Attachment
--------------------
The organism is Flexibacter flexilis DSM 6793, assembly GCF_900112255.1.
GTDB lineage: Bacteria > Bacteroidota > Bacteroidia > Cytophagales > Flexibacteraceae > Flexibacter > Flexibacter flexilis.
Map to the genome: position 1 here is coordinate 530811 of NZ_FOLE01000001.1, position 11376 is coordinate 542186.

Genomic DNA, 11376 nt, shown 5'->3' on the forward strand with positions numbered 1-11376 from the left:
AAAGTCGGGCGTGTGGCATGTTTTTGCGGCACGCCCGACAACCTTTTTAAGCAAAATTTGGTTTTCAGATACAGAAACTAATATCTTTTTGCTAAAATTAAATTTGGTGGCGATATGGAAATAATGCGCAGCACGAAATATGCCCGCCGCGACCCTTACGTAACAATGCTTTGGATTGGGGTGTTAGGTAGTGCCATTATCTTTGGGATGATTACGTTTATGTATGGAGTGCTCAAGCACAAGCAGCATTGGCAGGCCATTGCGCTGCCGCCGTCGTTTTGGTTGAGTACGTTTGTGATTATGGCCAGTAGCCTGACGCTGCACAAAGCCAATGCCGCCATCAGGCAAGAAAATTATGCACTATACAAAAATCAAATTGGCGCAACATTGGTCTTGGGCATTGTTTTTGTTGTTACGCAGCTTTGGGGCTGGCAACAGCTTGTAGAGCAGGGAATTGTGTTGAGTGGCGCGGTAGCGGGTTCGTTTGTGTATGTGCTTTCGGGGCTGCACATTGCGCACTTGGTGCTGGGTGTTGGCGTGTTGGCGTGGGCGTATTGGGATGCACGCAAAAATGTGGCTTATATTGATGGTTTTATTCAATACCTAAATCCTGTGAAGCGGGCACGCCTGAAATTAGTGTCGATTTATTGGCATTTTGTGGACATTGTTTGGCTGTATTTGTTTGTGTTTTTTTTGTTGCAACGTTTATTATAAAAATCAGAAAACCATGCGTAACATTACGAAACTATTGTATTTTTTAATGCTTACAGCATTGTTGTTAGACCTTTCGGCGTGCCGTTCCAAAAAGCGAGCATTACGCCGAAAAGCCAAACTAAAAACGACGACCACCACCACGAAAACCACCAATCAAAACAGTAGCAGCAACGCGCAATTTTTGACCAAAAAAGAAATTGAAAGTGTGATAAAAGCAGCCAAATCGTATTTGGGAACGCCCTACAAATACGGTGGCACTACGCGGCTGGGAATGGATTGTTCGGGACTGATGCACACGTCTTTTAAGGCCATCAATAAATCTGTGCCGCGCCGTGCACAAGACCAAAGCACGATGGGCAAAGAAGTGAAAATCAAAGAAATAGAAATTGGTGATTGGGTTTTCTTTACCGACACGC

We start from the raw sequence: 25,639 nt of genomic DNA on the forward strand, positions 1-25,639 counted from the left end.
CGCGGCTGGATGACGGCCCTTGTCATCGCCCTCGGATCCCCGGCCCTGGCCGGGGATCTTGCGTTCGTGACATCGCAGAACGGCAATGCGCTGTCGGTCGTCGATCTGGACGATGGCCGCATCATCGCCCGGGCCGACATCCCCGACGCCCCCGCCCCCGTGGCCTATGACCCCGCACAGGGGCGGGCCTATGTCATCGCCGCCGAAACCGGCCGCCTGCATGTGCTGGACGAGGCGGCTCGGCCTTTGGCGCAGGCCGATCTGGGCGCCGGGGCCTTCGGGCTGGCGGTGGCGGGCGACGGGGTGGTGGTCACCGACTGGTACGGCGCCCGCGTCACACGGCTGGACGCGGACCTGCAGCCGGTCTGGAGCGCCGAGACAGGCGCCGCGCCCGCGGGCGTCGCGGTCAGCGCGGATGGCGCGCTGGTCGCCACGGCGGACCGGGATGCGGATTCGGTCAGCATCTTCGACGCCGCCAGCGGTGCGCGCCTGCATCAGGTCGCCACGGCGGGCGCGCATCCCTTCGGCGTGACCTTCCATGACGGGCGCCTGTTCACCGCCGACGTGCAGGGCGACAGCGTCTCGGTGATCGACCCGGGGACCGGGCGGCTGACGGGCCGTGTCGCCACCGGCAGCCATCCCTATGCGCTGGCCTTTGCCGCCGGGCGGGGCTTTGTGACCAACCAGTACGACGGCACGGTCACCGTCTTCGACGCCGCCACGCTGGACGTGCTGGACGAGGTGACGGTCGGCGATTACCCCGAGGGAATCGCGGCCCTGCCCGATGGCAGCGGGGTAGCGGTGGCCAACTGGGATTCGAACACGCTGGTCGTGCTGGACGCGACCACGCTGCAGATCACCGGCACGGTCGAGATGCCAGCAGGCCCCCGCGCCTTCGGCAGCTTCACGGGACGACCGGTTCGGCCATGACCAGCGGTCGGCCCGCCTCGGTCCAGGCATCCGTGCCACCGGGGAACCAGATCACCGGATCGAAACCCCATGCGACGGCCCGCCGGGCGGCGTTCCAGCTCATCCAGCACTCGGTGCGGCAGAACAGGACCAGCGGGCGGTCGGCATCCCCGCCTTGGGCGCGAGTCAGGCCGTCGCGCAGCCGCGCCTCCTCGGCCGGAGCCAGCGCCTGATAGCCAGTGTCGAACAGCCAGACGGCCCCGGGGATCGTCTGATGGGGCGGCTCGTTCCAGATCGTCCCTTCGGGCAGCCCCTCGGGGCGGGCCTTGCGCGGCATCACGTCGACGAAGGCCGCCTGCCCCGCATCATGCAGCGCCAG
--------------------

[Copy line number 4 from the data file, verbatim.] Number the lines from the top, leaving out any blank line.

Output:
Genomic DNA, 11376 nt, shown 5'->3' on the forward strand with positions numbered 1-11376 from the left: